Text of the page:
When you see an historic VW trundling along the road you can be pretty sure that the owner is one of two distinct groups. One group consists of those whose first priority is to preserve the originality and detail of their vehicle, almost in homage to the brilliance of the design and build quality of Volkswagen of yesteryear. At the other end of the spectrum sits the group who look at their old van and say, ‘ This is a charming little bus and I love it – but it is first and foremost just a camper van’.
You don’t need to have read much of SickBayDays to know that I belong firmly in the second group, although I did have my doubts back in the early days. Just as, all those years ago, I was about to rip out the ancient stretchers and wheelchairs to make way for the modern Vanwurks interior, I wondered if I was possibly committing an act of sheer vandalism. Maybe the Sick Bay should really be sitting in a medical museum somewhere or at least preserved so that future generations could see exactly what an ambulance looked like fifty years ago? Then I thought, Nah – it’s a campervan.
So off it went to Nick at Vanwurks to have the ambulance furniture ripped out and replaced with shiny new cupboards, a cooker and a sink. I stuck the old stetchers and stuff on Ebay and sold it all to a guy in Lanzarote who was overjoyed because he was restoring an old ambulance. Later, Carlos sent me photos of the gear in situ and has promised me free beer when I am next in Lanzarote.
The next stage of the journey from museum piece to campervan came when I realised that I needed a leisure battery. My old mate Stef at MAC advised me to put it in the engine bay opposite the starter battery and to make space he had to remove the Eberspacher. This is the original heater system, apparently very efficient but works by burning fuel from the tank which struck me as being very dodgy in a vehicle that already has a fearsome reputation for engine fires. When he had completed the installation of my new leisure system, Stef presented me with a cardboard box full of old bits which I thought were good for the bin. Instead he told me to take a picture and stick it on Ebay for fifty quid. Sure enough, it eventually sold for well over that as the Eberspacher is highly prized by the folk who seek to preserve historical originality over functionality. In fact I had a major spat with the buyer because he also wanted the switch which I had excluded from the sale because I wanted to preserve the integrity of the dashboard. I wasn’t a total vandal. I wanted to preserve the outward appearance of the old ambulance so long as it didn’t compromise its primary role as a campervan.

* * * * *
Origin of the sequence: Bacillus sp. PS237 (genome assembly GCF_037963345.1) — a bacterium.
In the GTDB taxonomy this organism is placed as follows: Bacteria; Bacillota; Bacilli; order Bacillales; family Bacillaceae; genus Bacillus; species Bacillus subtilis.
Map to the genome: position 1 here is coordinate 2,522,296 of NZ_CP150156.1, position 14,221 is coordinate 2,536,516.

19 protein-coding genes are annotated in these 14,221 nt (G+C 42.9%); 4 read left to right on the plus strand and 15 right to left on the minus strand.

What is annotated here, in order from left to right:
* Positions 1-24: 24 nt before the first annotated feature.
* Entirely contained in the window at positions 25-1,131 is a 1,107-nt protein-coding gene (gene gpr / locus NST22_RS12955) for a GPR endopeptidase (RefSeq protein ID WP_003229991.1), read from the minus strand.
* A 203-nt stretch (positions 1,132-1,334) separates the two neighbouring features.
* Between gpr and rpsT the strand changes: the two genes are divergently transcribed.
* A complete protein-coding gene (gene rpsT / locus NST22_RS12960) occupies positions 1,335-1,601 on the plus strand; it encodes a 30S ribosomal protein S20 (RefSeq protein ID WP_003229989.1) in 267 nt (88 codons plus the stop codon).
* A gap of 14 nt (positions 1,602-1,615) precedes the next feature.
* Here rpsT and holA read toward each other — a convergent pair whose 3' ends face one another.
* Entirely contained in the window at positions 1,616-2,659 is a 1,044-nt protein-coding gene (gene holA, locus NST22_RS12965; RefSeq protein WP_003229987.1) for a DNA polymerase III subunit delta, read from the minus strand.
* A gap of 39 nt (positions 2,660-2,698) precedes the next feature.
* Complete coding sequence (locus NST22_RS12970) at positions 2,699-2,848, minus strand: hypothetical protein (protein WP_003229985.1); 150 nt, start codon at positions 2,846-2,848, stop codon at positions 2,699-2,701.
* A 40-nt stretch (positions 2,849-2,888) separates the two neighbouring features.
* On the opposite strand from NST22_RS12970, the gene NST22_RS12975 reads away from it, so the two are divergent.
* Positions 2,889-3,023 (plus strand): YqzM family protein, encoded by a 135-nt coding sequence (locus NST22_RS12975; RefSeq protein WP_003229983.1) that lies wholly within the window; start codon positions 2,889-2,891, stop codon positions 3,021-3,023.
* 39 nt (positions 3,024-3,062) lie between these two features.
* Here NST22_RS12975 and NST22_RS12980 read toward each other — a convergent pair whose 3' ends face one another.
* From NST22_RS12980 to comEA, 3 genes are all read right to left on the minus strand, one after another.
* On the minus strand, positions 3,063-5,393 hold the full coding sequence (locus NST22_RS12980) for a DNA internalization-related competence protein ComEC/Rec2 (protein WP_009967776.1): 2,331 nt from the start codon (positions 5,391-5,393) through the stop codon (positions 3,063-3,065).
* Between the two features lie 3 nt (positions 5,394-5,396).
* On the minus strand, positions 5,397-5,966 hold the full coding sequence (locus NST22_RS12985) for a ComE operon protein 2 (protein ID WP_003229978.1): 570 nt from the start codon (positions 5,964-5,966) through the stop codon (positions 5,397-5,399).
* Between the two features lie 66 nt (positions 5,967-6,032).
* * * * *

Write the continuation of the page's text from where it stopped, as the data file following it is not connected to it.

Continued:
Since that time I have committed the ultimate heresy of ditching the original air cooled engine in favour of a modern Subaru. No need to go into that here but that did open up a whole new world for the Sick Bay as a camper – but I still kept the appearance intact. Only the true afficionados know that the gentle purr is a fake and that the sound they should be hearing is the loud pop-pop of the genuine Type 1 engine.
Tomorrow I am going to commit another offence against the original appearance of the Sick Bay and I hope that will be the last one. When the Scooby engine was installed over three years ago I discovered one unintended consequence. The position of the radiator, under the cargo floor, blocks the arm of the ambulance side-step which used to be drawn into place by a hook attached to the sliding door. So the step which used to miraculously appear as you opened the door, has now been disabled, and sits unused and unwanted under the sill. Joy likes the convenience of a little step as she gets into the back and so I have attached one of those aftermarket steps that slide into the jacking points. (I no longer use the jacking points to lift the vehicle since the day they collapsed in the garage and pinned me to the wall. They are affectionately known as ‘widow makers’).
Until now I have kept the old step in place in deference to my desire to keep everything as intact as possible. But to be honest it is inconvenient, heavy, definitely unsightly and, (most of all), I have been offered a hundred quid for it. So tomorrow it’s coming off.
I am taking the Sick Bay to Stef for some odd jobs before our trip to the Continent in January. Firstly he is going to weld a boss into the sump so that, finally, I will be able to change the oil myself. I am going skiing again this winter and so want to ensure I have pristine, low temperature oil in my engine when I am driving around in the Alps. While it’s up on the ramp he can take the step mechanism off – after 45 years under the van it’s going to take some persuading. Also, when we were in Avignon a few weeks ago a French mechanic told me my flexible hoses needed replacing. At least that is what I thought he said – he spoke no English and my French was stretched to the limit on that occasion. So I bought a new set of brake hoses from VW Heritage and Stef will install them. He’s also going to fix my window so that it doesn’t drive me mad with its whistle when fully closed – also important when you’re in the Alps in winter. Finally my horn is playing up, again, and so he will have a look at that for me. As all of us know, you need your horn to work properly so you can acknowledge all the peeps and waves you get while you drive around in your genuine and authentic piece of motoring history.